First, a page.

When you observe the things of nature, certain principles of existence just emerge out of the system. I’ve been spending some time being wondered by nature and natural systems through various means – different reading materials, documentaries, other montage of pictures, photo journals, actually being outdoors, etc. – and it’s been very instructive. I highly recommend the activity.
One of the striking things that, to me, is ubiquitous in nature is the multiplicity of function of any single entity or living being. The natural system is so intricately and intelligently designed that any one aspect in the bio-network serves more than one purpose. The trees in the forest are not just carbon sinks and oxygen suppliers for the earth, they also serve as water retainer, participating in the natural water purification system, as bird sanctuaries, as food, as soil stabilizer – physically and chemically, among many others that I’m still not aware of.
When one portion is removed, the equilibrium is disrupted and you end up with an imbalanced system. So when a species is endangered because of human activity, for example, a whole ecological web is in actuality imperiled because others depend on that species as food source or supplier of other services (e.g., cleaning, leftovers, etc). The natural system is so elegantly integrated that often, we only learn the truth about seemingly unconnected things after we disrupt them. The good news is that nature is so robust that it can tolerate a certain degree of disruptions, both natural and human – I’ll reflect on nature’s robustness in another entry. Yet when it comes to humans, foolish extremes are not an impossibility.
This type of integrated, versatile design, stands in stark contrast with some human designs. A lot of the times, humans are so one-tracked minded that when we design things, the product only serves one goal. Usually that single track purpose is commercial (read: money). The problems with this kind of mindset are the following: one, it is highly inefficient/wasteful, since the opportunity costs to this mindset are products that could actually serve multiple purposes, and two, it is usually extremely disruptive since it pushes for this one (economic) goal at the expense of all other ‘unimportant’ factors.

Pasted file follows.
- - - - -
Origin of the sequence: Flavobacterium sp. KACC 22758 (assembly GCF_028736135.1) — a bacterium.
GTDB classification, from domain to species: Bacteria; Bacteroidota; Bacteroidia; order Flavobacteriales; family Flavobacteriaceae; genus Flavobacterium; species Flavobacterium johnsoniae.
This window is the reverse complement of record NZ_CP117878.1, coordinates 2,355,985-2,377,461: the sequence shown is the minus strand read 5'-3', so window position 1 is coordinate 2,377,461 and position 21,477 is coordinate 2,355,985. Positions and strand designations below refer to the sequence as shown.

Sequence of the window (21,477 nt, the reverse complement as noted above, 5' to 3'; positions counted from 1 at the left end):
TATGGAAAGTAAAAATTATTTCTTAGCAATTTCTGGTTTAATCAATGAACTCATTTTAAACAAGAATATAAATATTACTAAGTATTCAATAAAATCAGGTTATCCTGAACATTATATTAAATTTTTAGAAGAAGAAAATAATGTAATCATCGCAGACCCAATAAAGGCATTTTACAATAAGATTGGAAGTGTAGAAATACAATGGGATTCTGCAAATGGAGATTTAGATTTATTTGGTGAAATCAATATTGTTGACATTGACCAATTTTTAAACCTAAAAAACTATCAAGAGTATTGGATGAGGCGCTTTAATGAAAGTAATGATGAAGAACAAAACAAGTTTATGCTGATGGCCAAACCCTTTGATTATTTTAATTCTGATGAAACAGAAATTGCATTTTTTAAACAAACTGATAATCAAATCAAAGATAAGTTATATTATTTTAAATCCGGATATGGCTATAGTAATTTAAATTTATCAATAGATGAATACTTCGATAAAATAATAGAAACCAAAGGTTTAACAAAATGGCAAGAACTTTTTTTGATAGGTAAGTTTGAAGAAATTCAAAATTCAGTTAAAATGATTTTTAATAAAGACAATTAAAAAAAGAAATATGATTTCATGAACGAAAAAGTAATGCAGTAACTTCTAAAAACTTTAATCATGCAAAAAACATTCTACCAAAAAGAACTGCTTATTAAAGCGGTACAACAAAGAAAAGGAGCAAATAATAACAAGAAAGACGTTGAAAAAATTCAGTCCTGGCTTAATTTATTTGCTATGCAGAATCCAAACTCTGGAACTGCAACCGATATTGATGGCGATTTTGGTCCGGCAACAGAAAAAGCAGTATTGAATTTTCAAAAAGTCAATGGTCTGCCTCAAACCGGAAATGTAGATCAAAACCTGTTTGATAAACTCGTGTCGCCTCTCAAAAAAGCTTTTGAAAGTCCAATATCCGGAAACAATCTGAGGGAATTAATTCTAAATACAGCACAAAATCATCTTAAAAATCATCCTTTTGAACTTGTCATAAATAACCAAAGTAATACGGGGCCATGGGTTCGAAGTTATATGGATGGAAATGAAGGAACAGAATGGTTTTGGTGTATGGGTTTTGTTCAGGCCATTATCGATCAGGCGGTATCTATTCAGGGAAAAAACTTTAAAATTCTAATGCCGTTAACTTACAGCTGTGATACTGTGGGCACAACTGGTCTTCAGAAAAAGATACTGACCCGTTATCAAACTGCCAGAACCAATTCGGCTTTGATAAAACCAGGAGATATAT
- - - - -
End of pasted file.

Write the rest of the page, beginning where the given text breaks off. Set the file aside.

A classic example is plastic. In nature, things work in cycles. When the cycle is complete, there will essentially be no or little waste. Only humans can design something that is once-through and disposable like plastic. It is basically a one-way conversion from resource to waste, with no large-scale mechanism in place to convert the waste back into a resource. Yes, there’s some recycling with plastic these days, but the portion of recycled plastic is very, very small compared to the waste. In fact, it’s not a true recycle anyway because plastic degrades, meaning that when you re-process plastic, what you end up is a lower level plastic; you don’t get the same plastic quality with the original materials (unlike glass). These wastes get shipped to some islands in third world countries somewhere, and these days many fishes and birds swallow plastic bits into their bellies. It turns out that plastic does break down, not in a way that biomaterials disintegrate, but into smaller pieces. These bits can be imperceptibly small (but still plastic), and when they enter the animals’ digestive system, they chemically react and release toxins that kill the animals.
Our lives now revolve around plastic – it’s hard to imagine life without it. But here’s the thing – our need for plastic is artificial. Life existed before plastic, but plastic changed the world. It turns out though, that the design, even with all the uses of plastic today, is not versatile enough. Apparently the inventor(s) who no doubt earned a lot of money, was not enough of a global thinker to think of non-human members of the earth, or of the earth itself.
But not all human designs are bad. Coincidentally there are those who come up with brilliant ideas to use resources sustainably, because they try to work with nature. I’m a big fan of the Veta la Palma story (read here) <– must read!
As an engineer in training, I want my design to be more like the nature story than the plastic story. There’s just simple brilliance with this versatility and integration that I wish we as human beings would imitate more, to be wide-minded and arrive at far more efficient and creative designs. I want to imitate the works of the ultimate Designer.